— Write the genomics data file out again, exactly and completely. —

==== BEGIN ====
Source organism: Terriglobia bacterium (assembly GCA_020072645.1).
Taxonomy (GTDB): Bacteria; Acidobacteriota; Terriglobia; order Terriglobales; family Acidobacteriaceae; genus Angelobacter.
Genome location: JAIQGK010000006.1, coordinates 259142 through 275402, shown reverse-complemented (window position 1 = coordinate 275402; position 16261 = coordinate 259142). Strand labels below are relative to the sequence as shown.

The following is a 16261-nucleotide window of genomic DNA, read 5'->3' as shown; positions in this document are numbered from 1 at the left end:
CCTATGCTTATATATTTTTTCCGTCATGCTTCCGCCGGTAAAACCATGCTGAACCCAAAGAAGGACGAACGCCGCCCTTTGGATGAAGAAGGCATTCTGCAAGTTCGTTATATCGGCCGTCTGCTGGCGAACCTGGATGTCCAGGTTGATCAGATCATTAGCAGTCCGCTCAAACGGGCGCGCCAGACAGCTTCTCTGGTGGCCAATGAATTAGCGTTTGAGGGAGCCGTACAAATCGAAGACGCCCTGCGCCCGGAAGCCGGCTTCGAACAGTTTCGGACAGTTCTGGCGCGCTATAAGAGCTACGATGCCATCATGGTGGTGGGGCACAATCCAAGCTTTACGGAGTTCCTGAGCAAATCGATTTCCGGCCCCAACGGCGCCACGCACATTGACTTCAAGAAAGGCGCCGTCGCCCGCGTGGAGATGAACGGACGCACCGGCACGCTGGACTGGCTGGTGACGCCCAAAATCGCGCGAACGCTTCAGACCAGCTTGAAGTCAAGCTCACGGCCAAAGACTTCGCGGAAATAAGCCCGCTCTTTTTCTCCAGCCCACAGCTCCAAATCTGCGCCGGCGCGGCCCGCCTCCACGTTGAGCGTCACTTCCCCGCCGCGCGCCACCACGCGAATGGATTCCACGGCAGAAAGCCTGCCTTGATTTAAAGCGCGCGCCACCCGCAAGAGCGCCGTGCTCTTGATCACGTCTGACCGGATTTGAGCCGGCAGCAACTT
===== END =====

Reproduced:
Source organism: Terriglobia bacterium (assembly GCA_020072645.1).
Taxonomy (GTDB): Bacteria; Acidobacteriota; Terriglobia; order Terriglobales; family Acidobacteriaceae; genus Angelobacter.
Genome location: JAIQGK010000006.1, coordinates 259142 through 275402, shown reverse-complemented (window position 1 = coordinate 275402; position 16261 = coordinate 259142). Strand labels below are relative to the sequence as shown.

The following is a 16261-nucleotide window of genomic DNA, read 5'->3' as shown; positions in this document are numbered from 1 at the left end:
CCTATGCTTATATATTTTTTCCGTCATGCTTCCGCCGGTAAAACCATGCTGAACCCAAAGAAGGACGAACGCCGCCCTTTGGATGAAGAAGGCATTCTGCAAGTTCGTTATATCGGCCGTCTGCTGGCGAACCTGGATGTCCAGGTTGATCAGATCATTAGCAGTCCGCTCAAACGGGCGCGCCAGACAGCTTCTCTGGTGGCCAATGAATTAGCGTTTGAGGGAGCCGTACAAATCGAAGACGCCCTGCGCCCGGAAGCCGGCTTCGAACAGTTTCGGACAGTTCTGGCGCGCTATAAGAGCTACGATGCCATCATGGTGGTGGGGCACAATCCAAGCTTTACGGAGTTCCTGAGCAAATCGATTTCCGGCCCCAACGGCGCCACGCACATTGACTTCAAGAAAGGCGCCGTCGCCCGCGTGGAGATGAACGGACGCACCGGCACGCTGGACTGGCTGGTGACGCCCAAAATCGCGCGAACGCTTCAGACCAGCTTGAAGTCAAGCTCACGGCCAAAGACTTCGCGGAAATAAGCCCGCTCTTTTTCTCCAGCCCACAGCTCCAAATCTGCGCCGGCGCGGCCCGCCTCCACGTTGAGCGTCACTTCCCCGCCGCGCGCCACCACGCGAATGGATTCCACGGCAGAAAGCCTGCCTTGATTTAAAGCGCGCGCCACCCGCAAGAGCGCCGTGCTCTTGATCACGTCTGACCGGATTTGAGCCGGCAGCAACTT